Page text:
The primary work of Aikido is to learn how to receive the energy of an attack and transform that energy back onto the attacker. In other words, the enemy’s own energy is ultimately used to defeat them. Now, I am far from the first to suggest that such ideas are not limited to the tangible physical world. The “enemy” need not be a thug with a knife set to mug you. Indeed, the principles of Aikido can be applied to emotional and spiritual “enemies” such as anger or spiritual despair. We can learn techniques to receive and integrate the energy of internal or external enemies and to transform this energy back onto that which attacks us.
One practitioner offers this simple example:
There are times when you’re just turning a bolt on a wrench and I find myself at arm’s length to the job. I think “Well, am I in my range of effectiveness?” and I pull in and it’s easier to work because I’ve found the proper distance. [In Aikido,] it’s the same principle. I’m in my range when I can naturally turn the wrench. I’m out of it when I’m extended.
… [Another one shares] an application of Aikido in a social situation.
I practice Aikido every single day of my life. I’m in sales, and it’s been the greatest thing for my sales. It has been. The idea of, if I’ve had a lot of unhappy customers, a lot of rejections, whatever it might be, and for me, that’s an attack. And to be able to take this energy, and redirect it to a more neutral position, so it ends up in a win-win scenario, that’s Aikido. That’s the best Aikido.
(from http://www.aikiweb.com/spiritual/boylan2.html “Aikido as Spiritual Practice in the United States” by Peter W. Boylan, M.A.)
Another practitioner commented on the applications to a spousal relationship, seeing an argument with his wife not as something to win or lose. Instead, notice the level of the argument that plays out in the energy. You may still get angry – if you are human, you will still get angry at times – but (if you think of it as energy) you can remain in balance and allow the other person’s energy to move past you. And maybe this is not just at the level of metaphor anymore, I’m not certain. But I caution you to not consider your spouse to be the “enemy” or the “attacker” as Aikido terminology would have it. Perhaps your own anger is the “enemy.”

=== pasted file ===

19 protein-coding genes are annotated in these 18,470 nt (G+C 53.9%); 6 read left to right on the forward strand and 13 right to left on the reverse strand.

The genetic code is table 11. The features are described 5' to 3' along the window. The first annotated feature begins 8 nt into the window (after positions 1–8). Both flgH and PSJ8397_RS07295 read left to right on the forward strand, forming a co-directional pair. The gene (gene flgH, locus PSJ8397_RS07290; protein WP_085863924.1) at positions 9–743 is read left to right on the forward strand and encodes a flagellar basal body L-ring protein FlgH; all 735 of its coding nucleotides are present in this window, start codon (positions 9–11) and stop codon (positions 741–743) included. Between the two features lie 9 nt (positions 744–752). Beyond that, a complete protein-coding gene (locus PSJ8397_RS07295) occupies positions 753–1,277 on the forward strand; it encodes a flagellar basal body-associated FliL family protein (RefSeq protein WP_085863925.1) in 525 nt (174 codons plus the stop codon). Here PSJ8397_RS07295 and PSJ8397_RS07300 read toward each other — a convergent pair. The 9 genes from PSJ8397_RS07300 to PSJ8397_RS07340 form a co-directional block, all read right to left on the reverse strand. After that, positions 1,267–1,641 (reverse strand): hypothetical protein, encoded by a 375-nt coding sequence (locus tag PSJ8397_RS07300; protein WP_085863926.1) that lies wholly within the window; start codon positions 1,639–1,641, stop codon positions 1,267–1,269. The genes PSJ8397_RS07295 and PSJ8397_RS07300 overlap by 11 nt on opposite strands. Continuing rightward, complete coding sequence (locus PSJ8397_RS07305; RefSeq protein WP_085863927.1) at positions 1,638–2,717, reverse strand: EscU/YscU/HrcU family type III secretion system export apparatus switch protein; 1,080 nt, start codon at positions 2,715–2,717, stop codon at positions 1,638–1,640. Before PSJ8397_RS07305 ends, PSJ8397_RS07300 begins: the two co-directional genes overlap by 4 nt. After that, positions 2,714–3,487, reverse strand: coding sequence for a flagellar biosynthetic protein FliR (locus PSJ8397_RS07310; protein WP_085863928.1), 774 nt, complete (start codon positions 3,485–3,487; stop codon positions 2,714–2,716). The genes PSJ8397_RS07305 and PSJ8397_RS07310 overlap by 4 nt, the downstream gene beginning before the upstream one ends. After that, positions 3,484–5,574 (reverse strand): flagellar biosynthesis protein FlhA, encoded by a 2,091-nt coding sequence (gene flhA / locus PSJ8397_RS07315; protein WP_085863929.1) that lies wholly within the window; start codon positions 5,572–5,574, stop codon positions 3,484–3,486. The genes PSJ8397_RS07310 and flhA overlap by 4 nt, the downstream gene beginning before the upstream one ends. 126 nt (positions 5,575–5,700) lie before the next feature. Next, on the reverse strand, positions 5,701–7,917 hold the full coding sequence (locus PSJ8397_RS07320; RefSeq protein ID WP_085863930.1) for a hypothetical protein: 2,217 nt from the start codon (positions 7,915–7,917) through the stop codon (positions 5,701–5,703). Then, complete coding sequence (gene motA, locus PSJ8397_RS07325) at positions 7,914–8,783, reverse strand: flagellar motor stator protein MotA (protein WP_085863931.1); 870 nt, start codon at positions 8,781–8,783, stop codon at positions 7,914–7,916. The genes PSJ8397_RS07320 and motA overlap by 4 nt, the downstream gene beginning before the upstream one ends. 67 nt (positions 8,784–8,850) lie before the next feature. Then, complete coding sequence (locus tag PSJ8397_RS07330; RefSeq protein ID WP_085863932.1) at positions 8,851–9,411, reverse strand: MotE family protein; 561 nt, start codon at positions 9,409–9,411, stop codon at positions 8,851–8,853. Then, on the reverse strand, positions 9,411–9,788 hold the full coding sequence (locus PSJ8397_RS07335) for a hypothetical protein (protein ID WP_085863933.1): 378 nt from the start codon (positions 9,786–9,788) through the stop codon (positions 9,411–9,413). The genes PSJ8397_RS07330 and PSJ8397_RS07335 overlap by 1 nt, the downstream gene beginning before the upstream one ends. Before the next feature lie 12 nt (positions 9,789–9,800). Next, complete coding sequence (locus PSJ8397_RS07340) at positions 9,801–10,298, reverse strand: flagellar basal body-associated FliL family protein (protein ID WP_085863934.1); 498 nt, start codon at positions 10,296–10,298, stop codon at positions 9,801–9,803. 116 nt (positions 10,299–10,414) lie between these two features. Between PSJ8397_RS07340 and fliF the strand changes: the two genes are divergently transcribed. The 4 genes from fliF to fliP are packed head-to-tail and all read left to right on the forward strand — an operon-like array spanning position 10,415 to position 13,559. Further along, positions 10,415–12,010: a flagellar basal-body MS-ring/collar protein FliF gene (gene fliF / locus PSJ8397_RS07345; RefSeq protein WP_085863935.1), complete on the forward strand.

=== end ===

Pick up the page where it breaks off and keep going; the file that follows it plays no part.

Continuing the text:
Think of something that causes you to become angry or disheartened. Now think of that external negative stuff in terms of energy coming toward you and your anger or despair is the counter energy you are presenting back. In the same way an Aikido practitioner would see an attacker in terms of energy and would step to the side, grasping the attacker’s wrist and allowing the energy to sweep past – you can do that with those things that cause you anger or despair. We can practice a spiritual aikido. We can learn to apply a peaceful redirection of energy deeply grounded in the principles of nonviolence. We can pay attention to the energy, step to one side while grasping a corner of it to be sure it keeps moving along.
A recent search has turned up an Aikido club on the BU campus and a dojo up in Norwich that I think I will look into. But Aikido is meant as an extended metaphor about how prayer can be a vehicle toward restoring and maintaining balance. Whether you use prayer as a development of a relationship as the western religious traditions and certain indigenous religious traditions teach, as an internal dialogue as the secular understanding offers, or as the process of enlightenment into the oneness of the universe as eastern religious traditions hold – however it works for you, I believe we all need the balance we can learn from prayer.
In a world without end
May it be so